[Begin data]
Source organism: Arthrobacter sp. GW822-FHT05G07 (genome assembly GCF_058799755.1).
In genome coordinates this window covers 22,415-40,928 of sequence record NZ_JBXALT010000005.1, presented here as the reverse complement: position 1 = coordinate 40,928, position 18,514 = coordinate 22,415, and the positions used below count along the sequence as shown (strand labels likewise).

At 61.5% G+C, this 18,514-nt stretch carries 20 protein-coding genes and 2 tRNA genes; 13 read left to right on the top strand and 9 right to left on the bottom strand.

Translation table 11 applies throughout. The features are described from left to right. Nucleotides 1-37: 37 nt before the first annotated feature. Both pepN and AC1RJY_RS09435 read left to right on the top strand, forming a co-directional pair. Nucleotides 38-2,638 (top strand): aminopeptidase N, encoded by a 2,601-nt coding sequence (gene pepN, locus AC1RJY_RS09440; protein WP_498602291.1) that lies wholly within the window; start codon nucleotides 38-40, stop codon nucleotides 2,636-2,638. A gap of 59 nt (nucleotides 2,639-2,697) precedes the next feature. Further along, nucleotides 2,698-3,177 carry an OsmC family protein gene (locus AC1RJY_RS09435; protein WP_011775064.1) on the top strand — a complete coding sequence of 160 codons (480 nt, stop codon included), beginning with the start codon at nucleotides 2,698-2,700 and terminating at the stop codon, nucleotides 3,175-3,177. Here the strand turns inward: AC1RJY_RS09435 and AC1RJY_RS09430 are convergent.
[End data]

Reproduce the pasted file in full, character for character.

Source organism: Arthrobacter sp. GW822-FHT05G07 (genome assembly GCF_058799755.1).
In genome coordinates this window covers 22,415-40,928 of sequence record NZ_JBXALT010000005.1, presented here as the reverse complement: position 1 = coordinate 40,928, position 18,514 = coordinate 22,415, and the positions used below count along the sequence as shown (strand labels likewise).

At 61.5% G+C, this 18,514-nt stretch carries 20 protein-coding genes and 2 tRNA genes; 13 read left to right on the top strand and 9 right to left on the bottom strand.

Translation table 11 applies throughout. The features are described from left to right. Nucleotides 1-37: 37 nt before the first annotated feature. Both pepN and AC1RJY_RS09435 read left to right on the top strand, forming a co-directional pair. Nucleotides 38-2,638 (top strand): aminopeptidase N, encoded by a 2,601-nt coding sequence (gene pepN, locus AC1RJY_RS09440; protein WP_498602291.1) that lies wholly within the window; start codon nucleotides 38-40, stop codon nucleotides 2,636-2,638. A gap of 59 nt (nucleotides 2,639-2,697) precedes the next feature. Further along, nucleotides 2,698-3,177 carry an OsmC family protein gene (locus AC1RJY_RS09435; protein WP_011775064.1) on the top strand — a complete coding sequence of 160 codons (480 nt, stop codon included), beginning with the start codon at nucleotides 2,698-2,700 and terminating at the stop codon, nucleotides 3,175-3,177. Here the strand turns inward: AC1RJY_RS09435 and AC1RJY_RS09430 are convergent.